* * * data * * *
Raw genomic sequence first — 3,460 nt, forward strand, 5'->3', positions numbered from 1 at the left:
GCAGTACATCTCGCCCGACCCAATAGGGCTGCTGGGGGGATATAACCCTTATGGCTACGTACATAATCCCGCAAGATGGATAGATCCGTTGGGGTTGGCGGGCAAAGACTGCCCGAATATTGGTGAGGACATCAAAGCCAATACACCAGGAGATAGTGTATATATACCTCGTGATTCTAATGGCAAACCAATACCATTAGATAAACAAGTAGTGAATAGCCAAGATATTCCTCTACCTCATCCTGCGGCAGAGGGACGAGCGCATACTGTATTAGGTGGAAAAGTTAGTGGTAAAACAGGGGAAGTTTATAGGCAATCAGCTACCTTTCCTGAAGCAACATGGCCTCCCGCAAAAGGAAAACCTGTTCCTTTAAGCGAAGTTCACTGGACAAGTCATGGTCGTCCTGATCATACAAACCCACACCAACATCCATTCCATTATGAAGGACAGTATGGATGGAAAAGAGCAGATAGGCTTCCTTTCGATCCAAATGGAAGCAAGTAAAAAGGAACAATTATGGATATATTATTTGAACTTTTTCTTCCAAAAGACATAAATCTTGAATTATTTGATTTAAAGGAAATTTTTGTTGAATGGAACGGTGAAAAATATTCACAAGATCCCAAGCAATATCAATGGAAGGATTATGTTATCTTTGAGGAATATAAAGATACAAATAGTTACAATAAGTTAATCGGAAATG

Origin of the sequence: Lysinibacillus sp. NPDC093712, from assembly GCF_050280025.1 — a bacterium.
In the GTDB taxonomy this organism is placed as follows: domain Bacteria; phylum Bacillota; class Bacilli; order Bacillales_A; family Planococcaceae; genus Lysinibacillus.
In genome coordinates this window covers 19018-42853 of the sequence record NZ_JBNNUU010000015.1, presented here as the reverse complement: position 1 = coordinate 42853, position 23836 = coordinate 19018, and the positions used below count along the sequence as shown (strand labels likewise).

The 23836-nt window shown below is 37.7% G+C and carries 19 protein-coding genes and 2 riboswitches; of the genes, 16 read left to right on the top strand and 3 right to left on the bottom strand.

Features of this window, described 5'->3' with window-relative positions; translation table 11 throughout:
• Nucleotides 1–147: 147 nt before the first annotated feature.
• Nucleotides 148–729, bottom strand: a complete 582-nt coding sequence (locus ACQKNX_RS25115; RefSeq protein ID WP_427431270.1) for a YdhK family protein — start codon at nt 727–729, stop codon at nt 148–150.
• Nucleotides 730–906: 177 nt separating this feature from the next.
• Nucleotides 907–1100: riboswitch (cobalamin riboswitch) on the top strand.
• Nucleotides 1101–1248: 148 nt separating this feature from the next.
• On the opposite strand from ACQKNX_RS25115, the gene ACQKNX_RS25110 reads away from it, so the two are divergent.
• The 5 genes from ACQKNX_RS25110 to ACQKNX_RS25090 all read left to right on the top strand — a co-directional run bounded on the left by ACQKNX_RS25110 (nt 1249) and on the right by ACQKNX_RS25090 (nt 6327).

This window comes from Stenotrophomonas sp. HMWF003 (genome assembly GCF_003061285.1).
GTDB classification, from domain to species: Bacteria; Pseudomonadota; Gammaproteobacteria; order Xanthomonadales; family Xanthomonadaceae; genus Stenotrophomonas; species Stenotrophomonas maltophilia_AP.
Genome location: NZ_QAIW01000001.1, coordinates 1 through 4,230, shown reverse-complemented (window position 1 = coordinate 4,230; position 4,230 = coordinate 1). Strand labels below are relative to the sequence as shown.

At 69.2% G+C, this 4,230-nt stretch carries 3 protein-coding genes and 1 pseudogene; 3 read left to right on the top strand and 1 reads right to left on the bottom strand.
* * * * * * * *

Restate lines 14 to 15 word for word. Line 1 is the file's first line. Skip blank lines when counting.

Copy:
• The 5 genes from ACQKNX_RS25110 to ACQKNX_RS25090 all read left to right on the top strand — a co-directional run bounded on the left by ACQKNX_RS25110 (nt 1249) and on the right by ACQKNX_RS25090 (nt 6327).

This window comes from Stenotrophomonas sp. HMWF003 (genome assembly GCF_003061285.1).